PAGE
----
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Sulfur a lubricant?
The article says: "Sulfur acts as a lubricant in diesel, and by lowering the sulfur content there is a corresponding drop in the fuel's lubricity."
Do we have a source for this? I've heard that this is false: sulfur is just plain bad for fuel. The reason for this myth, I've heard, is that a common mechanism for removing sulfur from petrodiesel also breaks down larger hydrocarbon molecules that provide lubrication. That is, ULSD may have less lubrication, but it's not because sulfur is a lubricant, but because the process of removing the sulfur also broke down some of the fuel's inherent lubrication.
For example,  says "The processing required to reduce sulfur to 15 ppm also removes naturally-occurring lubricity agents in diesel fuel."
- It is absolutely true that sulfer acts as a lubricant. What doesn't make sense is that the gov't should be mandating the ULSD be 1 or 2% biodiesel as a way to phase biodiesel into the market. According to the studies I've seen 15PPM ULSD with 1% bio has the same lubricity as 500PPM dino.
- According to your MassTransit source, "The hydrotreating that removes the sulfur will also result in lower lubricity with ULSD." This doesn’t make it clear that sulfur wasn’t the whole cause of the lubricity, and so I think someone just made an assumption. —Traal 17:42, 15 August 2006 (UTC)
It is definitely not the sulfur that gives diesel fuel its lubricating properties, it is the cocktail of various polar and aromatic compounds that are taken out as a by-product of reducing the sulfur content. This article explains it pretty well: http://www.marship.eu/loss-of-lubricity-in-diesel-fuel Hildenja (talk) 13:11, 31 August 2016 (UTC)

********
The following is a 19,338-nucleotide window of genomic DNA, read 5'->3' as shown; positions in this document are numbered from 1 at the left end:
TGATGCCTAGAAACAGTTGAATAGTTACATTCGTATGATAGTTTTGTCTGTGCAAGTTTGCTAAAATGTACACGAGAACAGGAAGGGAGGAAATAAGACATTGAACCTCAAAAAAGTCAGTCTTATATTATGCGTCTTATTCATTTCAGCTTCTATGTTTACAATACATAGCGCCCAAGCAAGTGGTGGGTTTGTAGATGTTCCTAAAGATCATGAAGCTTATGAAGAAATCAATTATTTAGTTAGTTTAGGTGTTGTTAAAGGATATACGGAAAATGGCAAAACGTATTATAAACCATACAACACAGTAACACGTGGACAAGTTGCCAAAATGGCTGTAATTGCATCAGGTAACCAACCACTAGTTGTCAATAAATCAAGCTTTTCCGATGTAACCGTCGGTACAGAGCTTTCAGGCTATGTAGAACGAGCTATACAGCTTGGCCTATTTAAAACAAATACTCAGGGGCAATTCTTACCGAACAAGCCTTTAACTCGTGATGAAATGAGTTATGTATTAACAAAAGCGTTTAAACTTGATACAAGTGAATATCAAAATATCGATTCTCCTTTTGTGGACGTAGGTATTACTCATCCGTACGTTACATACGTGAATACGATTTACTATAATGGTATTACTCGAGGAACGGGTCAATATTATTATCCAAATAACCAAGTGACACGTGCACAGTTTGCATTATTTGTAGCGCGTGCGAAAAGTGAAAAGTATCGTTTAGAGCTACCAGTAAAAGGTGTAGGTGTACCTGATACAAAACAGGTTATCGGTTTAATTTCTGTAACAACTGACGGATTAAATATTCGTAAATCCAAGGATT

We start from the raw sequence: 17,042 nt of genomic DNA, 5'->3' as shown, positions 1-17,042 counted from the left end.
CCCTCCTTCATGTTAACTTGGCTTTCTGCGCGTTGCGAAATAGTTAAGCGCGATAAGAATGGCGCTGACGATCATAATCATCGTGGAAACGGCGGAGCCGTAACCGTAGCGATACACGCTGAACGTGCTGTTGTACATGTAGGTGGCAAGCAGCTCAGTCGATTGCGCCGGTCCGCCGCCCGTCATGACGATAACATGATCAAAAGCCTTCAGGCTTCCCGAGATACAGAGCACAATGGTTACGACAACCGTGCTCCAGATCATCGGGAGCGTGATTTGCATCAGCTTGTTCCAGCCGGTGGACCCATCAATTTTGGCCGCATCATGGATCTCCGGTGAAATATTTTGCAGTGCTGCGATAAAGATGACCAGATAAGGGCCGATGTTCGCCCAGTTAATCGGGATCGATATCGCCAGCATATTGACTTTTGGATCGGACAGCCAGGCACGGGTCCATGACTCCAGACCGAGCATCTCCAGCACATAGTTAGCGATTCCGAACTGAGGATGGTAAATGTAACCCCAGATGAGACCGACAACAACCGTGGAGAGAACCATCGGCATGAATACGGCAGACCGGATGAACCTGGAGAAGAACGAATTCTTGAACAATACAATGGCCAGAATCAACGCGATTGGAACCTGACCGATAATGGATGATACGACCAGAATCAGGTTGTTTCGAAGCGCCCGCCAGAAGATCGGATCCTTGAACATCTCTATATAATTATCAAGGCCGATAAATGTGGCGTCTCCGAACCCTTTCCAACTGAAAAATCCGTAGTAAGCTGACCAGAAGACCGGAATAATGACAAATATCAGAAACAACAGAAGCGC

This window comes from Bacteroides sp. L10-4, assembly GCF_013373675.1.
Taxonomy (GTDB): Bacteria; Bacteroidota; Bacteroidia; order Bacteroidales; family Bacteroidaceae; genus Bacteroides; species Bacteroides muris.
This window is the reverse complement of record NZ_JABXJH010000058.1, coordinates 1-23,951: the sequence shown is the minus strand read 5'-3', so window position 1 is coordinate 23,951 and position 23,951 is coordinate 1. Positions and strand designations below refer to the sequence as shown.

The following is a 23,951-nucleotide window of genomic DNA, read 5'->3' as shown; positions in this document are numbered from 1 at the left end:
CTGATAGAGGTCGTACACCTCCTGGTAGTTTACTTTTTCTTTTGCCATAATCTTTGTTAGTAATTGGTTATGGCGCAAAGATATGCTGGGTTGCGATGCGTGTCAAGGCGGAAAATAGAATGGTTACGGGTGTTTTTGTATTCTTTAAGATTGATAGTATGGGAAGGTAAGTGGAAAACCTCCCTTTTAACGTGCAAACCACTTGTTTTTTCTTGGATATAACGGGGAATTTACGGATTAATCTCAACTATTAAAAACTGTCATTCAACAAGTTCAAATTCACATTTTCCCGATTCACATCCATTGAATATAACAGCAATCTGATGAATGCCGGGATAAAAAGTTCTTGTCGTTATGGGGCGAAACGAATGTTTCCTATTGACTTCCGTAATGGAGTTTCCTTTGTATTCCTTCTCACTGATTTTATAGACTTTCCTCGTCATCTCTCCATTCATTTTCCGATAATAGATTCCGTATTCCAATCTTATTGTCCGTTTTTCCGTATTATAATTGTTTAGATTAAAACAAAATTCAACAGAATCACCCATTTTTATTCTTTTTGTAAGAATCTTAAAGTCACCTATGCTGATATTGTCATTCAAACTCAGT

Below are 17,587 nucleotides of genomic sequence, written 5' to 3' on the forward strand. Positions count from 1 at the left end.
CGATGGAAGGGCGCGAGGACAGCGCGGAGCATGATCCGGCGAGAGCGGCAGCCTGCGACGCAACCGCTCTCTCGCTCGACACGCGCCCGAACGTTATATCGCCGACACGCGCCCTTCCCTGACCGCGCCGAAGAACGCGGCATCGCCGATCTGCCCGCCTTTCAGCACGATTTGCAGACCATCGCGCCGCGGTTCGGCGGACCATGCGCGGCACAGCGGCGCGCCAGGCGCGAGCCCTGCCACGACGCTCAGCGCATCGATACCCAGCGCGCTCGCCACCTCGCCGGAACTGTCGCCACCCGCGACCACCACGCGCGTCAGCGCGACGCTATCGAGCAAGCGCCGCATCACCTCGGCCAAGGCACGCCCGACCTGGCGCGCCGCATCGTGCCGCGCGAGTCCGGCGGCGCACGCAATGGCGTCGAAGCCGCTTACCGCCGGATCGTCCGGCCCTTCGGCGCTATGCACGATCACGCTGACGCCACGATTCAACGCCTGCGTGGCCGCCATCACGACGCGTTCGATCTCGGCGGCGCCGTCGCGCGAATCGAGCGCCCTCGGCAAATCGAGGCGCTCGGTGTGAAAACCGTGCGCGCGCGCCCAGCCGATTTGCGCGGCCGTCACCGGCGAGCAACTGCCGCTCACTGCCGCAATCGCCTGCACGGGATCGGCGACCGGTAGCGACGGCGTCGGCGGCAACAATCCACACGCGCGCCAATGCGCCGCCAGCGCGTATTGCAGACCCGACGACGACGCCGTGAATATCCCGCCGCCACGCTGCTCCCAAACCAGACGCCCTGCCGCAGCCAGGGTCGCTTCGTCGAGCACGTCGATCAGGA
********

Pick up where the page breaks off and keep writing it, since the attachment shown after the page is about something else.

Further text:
Canada and Mexico?
I assume Canada has harmonized its standards with the US? What about Mexico? Those buying a new diesel expecting ULSD fuel who travel are curious.
I know at least Canadian standards are the same. Here is an article about it 
Canada has curiously decided to label Ultra Low Sulphur Diesel (ULSD) as Low Sulphur Diesel (LSD) or no label at all. There is no requirement to label since all on-highway diesel is supposed to be ULSD. The label consists of a yellow background with a black circle with the words Low Sulphur Diesel around the circumference of the circle. . This apparent misnomer is in direct conflict with the labelling strategy in the USA which is regulated by the EPA. . Generally, Low Sulphur Diesel (LSD) refers to the diesel product that contains <500ppm sulphur. This caused me considerable angst and I had to go to extrodinary steps to try and locate ULSD which is required in my vehicle. In my quest I did find one supplier with the above mentioned yellow label but the words on that label were Ultra Low Sulphur Diesel. In the vicinity of my home most diesel vendors have adopted the green labels specified by the EPA in the USA. This is probably due to the high volume of US travellers in this area. Rodeworthy (talk) 15:11, 22 May 2008 (UTC)
Will this also affect kerosene? Since many diesel owners cut their fuel with kerosene in winter for easier start up, I thought there may be some problems. Mustang6172 05:06, 17 September 2006 (UTC)
- Yes. Shortly after the phase in of on-road ULSD began in the United States on June 1, 2006, the EPA clarified that "Kerosene meets the definition of diesel fuel since it is a distillate fuel that is suitable for use in diesel engines and it is considered No. 1 diesel fuel (40 CFR 80.2(x)). Since it is diesel fuel, the applicable sulfur standards and pump labeling requirements depend on how it is distributed and used." (Source) Necessary changes will have to be made to this document. --Jcollura 04:12, 10 May 2007 (UTC)